Earlier this month, the Monroe County Sheriff's Office joined the legions of other police agencies across the country using social media to connect to the community.
The deadline to apply to become a deputy jailor in the Monroe County Sheriff's Office is Wednesday. You can find out information about that on the department's new Facebook page. You can also find out about the sheriff's public appearances and more about recent crimes and arrests.
The Facebook page, along with a new department Twitter account, came online earlier this month thanks to a new hire. Brendon O'Riordan, a former local radio reporter, is now dedicated to man the office's social media sites.
"The problem is being able to have staff to stay on top of it. If you don't' have someone following up on your Twitter feed and your Facebook and getting it up to speed and keeping the information current and flowing, it's not going to be taken seriously by the community. We were fortunate to be able to bring on Brendon," said Sheriff Patrick O'Flynn.
The Sheriff's Office joins the New York State Police and the Rochester Police Department on Facebook. The RPD is also on Twitter; in fact, recently hosting a series of Twitter Town Halls, where Chief Jim Sheppard took questions exclusively from tweets.
It is a sign of the times. A recent International Association of Chiefs of Police Survey of 600 law enforcement agencies from around the country found that 92 percent reported using social media. Of those agencies that weren't already using social media, the majority were considering joining within the next year.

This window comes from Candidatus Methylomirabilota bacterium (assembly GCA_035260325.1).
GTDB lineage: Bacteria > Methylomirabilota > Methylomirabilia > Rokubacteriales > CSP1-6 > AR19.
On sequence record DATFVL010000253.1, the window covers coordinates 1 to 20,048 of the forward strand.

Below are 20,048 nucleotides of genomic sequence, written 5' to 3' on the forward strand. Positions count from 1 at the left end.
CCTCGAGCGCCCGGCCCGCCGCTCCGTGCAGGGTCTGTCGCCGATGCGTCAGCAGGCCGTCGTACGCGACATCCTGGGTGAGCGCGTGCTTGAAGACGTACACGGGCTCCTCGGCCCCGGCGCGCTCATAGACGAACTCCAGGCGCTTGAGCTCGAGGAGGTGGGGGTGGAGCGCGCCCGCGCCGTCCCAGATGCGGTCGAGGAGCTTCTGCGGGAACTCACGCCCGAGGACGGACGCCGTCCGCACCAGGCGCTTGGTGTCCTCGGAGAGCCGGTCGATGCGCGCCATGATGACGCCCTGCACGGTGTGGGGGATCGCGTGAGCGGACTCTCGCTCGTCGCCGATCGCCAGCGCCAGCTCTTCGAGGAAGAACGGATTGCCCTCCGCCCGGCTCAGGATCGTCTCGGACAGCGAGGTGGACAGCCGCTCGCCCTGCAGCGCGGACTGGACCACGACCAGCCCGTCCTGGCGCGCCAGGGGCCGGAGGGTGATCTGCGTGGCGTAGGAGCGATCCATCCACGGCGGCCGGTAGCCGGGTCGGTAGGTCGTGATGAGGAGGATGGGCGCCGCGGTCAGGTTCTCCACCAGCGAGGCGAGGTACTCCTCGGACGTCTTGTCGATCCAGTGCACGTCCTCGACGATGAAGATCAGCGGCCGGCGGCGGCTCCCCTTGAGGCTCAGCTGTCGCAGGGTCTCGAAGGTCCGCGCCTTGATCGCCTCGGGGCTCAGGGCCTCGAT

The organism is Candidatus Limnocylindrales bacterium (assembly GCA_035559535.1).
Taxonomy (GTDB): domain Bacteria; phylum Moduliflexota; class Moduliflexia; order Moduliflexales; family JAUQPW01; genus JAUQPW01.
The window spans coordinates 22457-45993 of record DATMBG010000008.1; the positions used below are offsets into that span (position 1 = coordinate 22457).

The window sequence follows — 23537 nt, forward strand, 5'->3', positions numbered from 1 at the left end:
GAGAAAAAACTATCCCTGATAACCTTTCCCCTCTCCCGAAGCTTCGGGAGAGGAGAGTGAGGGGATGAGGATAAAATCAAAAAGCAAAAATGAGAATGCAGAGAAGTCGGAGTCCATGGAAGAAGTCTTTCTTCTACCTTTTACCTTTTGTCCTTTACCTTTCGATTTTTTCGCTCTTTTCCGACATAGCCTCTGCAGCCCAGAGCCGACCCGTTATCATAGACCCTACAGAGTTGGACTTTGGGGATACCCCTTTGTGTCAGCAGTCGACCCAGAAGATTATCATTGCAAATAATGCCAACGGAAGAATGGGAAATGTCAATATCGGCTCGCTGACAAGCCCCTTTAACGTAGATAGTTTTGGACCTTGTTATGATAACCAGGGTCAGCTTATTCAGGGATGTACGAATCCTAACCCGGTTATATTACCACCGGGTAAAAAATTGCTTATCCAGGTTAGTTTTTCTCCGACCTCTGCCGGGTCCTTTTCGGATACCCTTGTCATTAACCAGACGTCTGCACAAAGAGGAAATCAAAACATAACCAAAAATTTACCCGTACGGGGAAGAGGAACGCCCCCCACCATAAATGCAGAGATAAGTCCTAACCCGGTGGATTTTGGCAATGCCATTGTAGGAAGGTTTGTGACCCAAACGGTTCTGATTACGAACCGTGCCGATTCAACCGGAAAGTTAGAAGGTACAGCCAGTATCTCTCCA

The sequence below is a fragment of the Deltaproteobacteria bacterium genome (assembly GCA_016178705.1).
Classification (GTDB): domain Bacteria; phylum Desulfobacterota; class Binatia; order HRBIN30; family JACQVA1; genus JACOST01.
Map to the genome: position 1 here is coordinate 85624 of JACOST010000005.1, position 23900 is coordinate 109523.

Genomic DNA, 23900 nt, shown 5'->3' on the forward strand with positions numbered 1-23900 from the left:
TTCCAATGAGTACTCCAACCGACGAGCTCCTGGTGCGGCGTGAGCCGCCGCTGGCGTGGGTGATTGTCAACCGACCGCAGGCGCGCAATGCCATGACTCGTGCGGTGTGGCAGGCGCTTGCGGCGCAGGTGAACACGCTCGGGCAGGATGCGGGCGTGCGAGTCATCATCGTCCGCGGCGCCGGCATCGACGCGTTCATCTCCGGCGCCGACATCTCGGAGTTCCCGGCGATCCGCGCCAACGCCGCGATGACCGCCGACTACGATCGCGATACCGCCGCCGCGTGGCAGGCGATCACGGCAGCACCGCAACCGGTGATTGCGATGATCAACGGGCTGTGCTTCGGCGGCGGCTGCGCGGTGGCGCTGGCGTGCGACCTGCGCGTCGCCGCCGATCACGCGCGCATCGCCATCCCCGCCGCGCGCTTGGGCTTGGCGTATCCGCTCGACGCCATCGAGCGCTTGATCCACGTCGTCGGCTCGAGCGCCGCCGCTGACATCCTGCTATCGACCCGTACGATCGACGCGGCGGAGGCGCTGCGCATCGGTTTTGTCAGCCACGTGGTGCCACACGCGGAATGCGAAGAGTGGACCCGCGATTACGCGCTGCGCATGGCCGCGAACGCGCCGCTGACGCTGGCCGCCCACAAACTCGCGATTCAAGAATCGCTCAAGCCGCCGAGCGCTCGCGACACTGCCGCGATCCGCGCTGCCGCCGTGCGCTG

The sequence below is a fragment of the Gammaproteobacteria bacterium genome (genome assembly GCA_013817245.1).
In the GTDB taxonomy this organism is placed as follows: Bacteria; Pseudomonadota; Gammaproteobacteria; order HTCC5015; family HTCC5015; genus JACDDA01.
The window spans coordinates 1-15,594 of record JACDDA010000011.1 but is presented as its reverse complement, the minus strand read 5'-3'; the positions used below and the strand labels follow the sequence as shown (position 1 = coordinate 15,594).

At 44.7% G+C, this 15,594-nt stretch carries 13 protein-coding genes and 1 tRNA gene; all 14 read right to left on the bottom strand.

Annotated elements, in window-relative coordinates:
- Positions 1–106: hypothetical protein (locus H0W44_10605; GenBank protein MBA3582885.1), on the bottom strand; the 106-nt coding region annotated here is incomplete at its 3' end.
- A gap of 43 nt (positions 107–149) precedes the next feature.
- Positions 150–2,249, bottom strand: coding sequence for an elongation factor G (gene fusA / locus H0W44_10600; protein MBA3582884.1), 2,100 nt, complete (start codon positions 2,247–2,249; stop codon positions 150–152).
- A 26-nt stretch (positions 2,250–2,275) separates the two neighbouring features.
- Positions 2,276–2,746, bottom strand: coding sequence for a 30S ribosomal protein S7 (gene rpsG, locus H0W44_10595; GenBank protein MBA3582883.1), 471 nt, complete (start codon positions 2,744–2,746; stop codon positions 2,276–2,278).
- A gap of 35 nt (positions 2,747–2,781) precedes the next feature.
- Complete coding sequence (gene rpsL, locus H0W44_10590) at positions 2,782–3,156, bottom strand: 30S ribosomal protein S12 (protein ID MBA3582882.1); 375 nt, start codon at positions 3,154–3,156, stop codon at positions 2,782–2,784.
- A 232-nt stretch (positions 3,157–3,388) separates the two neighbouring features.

Most commonly, agencies reported using social in their criminal investigations; 74 percent them said social media had helped them solve crimes.
"With the Twitter feeds, it's getting information out and letting people know what's going on and keeping them up to date and up to speed with all the functions of the Sheriff's Office. Obviously, there's interaction with Facebook, and this is what we're looking at - having that daily contact, communication back and forth with the community, and using a medium that especially younger people are using on a regular basis," O'Flynn said.
The Sheriff admits this social media world was not a part of the job when he came on, but a part of the world today, and one they're trying to keep in step with.